Revisiting the Dust Bowl

By Dr. Perry Cabot, Colorado Water Institute and CSU Extension

A Dust Bowl storm approaches Stratford, Texas ...

A Dust Bowl storm approaches Stratford, Texas in 1935. (Photo credit: Wikipedia)

The airing of Ken Burns’ documentary The Dust Bowl last month brought greater attention to the Great Plains drought that began last year and extended into 2012.  This documentary is another in a long lineage of inspired works on the Dust Bowl period of the 1930s that ruined millions of cropland acres and rippled hardship across the central United States for decades.  Nevertheless, the Dust Bowl has generally faded into distant memory as farming practices improved and irrigation methods advanced and the country as a whole generally experienced stability in its food supply since that time.  In other words, despite the harshness of the recent drought, we simply don’t feel the pain of farming’s travails as we once did.  For instance, I always feel like there is a slight emotional disconnect between farmers and those who report on how the drought is affecting them.  The disconnect tends to manifest itself when, for example, a farmer describes amount of crops lost and the interviewer gets the information on an intellectual level but rarely seems to grasp the gravity of the situation.   Again, this disconnect seems be a result of the fact that food supplies are not currently in any jeopardy in the United States.  But imagine for a second that instead of cropland, we were talking about shelves at the grocery store and shortages on those shelves.  I suspect that urgency of the drought would be more evident if the issue of food security was more directly tangible as a function of water supplies.  For the most part, however, food consumers are still insulated from the hardships experienced by food suppliers, so the disconnect persists.

Hugh Hammond Bennett

Hugh Hammond Bennett (Photo credit: Wikipedia)

Bridging the gap between consumers and producers of food has always been challenging, but Hugh Hammond Bennett was a man who succeeded vastly in this role.  Bennett was born to a farming family in 1881 in Anson County, North Carolina.  After graduating from the University of North Carolina he went to work for the USDA Bureau of Soils, which had just begun mapping county-based soil surveys.  His early work convinced him that soil erosion was not just an agronomic problem, but a problem for rural economies as well.  As a prolific writer, he succeeded in drawing national attention to “to the evils of this process of land wastage and to the need for increased practical information and research work relating to the problem.”   Among his writings, a USDA bulletin coauthored with William Ridgely Chapline titled Soil Erosion: A National Menace (1928) is considered the most influential.  Although the bulletin was not considered a technical manual, it aroused much needed attention to the “evils” and “wastage” and “menace” of soil erosion.  That kind of language might seem hyperbolic these days, but at the time it was apparently just what Bennett needed to push for the establishment of the Soil Erosion Service and Soil Conservation Service and become the first director and chief of those agencies.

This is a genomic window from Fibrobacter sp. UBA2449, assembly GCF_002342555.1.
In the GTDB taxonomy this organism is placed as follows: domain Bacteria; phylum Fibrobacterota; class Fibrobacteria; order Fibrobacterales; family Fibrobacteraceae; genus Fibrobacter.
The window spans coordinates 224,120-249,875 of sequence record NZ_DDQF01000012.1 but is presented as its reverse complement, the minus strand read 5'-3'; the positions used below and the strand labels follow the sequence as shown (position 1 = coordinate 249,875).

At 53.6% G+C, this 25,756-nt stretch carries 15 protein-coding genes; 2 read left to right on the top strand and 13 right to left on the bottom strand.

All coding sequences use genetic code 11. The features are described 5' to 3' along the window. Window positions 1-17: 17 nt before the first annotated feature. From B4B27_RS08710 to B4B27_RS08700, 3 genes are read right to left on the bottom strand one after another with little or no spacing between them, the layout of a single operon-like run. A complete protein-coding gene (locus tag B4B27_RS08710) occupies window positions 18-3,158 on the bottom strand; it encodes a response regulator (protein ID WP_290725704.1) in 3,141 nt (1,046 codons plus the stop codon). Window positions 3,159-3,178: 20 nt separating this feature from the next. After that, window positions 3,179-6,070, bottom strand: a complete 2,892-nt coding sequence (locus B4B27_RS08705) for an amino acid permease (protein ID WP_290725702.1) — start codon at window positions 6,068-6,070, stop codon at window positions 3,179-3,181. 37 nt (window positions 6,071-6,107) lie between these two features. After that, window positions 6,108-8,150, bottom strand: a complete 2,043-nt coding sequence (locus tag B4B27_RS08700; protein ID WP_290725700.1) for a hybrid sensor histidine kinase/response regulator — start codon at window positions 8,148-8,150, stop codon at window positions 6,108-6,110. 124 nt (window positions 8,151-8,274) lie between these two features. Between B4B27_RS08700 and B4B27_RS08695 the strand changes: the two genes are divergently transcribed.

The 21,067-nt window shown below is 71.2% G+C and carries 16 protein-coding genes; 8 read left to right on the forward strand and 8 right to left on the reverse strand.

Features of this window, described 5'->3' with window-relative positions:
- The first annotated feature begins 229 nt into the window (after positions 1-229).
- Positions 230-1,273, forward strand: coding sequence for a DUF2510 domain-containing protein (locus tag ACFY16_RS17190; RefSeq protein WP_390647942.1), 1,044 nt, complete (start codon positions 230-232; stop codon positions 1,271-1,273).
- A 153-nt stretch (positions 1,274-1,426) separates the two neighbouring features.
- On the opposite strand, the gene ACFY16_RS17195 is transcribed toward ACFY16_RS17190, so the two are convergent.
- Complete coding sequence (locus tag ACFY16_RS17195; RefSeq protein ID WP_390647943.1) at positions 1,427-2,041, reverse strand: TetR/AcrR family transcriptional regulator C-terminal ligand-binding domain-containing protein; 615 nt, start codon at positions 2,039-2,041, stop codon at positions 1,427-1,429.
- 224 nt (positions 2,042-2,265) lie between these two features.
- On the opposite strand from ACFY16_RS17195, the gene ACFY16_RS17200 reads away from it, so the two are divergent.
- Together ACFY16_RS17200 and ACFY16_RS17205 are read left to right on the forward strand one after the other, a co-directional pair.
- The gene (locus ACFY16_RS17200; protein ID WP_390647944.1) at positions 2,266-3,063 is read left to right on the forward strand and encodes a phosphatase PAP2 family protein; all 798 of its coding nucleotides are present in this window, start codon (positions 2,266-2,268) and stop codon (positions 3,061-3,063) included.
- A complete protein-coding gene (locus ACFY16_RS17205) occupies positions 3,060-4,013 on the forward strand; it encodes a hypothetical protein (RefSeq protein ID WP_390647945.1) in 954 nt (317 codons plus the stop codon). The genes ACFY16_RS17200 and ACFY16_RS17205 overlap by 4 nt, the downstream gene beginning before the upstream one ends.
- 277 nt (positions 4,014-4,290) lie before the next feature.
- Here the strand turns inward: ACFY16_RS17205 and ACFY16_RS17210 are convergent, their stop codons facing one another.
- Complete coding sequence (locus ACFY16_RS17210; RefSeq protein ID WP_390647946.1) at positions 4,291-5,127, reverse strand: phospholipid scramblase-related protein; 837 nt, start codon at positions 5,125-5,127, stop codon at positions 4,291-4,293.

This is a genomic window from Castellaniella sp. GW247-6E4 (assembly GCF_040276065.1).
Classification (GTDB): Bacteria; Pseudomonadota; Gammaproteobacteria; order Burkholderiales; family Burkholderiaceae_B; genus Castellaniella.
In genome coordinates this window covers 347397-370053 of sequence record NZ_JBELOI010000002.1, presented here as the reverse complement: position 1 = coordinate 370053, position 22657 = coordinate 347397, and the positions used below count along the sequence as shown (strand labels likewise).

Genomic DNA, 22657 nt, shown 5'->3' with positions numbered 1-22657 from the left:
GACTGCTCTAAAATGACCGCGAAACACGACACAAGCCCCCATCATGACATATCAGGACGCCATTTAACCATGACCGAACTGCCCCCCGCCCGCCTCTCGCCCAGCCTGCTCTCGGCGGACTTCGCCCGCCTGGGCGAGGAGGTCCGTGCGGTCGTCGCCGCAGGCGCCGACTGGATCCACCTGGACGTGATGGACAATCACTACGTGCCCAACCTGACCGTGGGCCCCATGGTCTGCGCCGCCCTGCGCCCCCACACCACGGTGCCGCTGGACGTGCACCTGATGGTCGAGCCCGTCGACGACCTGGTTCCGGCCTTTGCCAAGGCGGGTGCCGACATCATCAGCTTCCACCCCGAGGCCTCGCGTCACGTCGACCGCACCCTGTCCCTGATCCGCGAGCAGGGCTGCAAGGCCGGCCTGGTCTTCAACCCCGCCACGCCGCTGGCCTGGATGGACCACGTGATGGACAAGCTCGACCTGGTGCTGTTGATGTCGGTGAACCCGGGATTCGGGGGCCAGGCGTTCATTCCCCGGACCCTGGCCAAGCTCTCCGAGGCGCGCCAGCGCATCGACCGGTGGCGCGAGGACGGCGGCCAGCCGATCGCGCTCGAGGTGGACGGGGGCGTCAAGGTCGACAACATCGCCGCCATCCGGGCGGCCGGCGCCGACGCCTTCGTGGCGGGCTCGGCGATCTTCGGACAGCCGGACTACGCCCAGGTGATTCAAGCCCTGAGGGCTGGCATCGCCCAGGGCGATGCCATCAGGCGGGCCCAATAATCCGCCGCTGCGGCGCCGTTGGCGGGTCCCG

The early Soil Conservation Service is widely credited with the furthering the adoption of conservation tillage practices that encourage leaving crop residue on the soil surface to reduce splash detachment of soil particles, promote infiltration and reduce Aeolian (wind) erosion, the last impact being most dominant during the Dust Bowl.   These practices have spawned an array of similar tillage systems, such as “no-till” (aims for 100% ground cover), strip, mulch, rotational, ridge, and zone tillage, all intended to maintain soil stability.  Although droughts are still harsh on farming systems, the use of these tillage practices is credited with staving off the dreadful impacts of future droughts and is still one of the cheapest and most effective methods to prevent soil quality diminishment.  A great video resource is offered by Ray Archuletta, NRCS Agronomist who brings enthusiasm to the subject of soil conservation with numerous practical examples.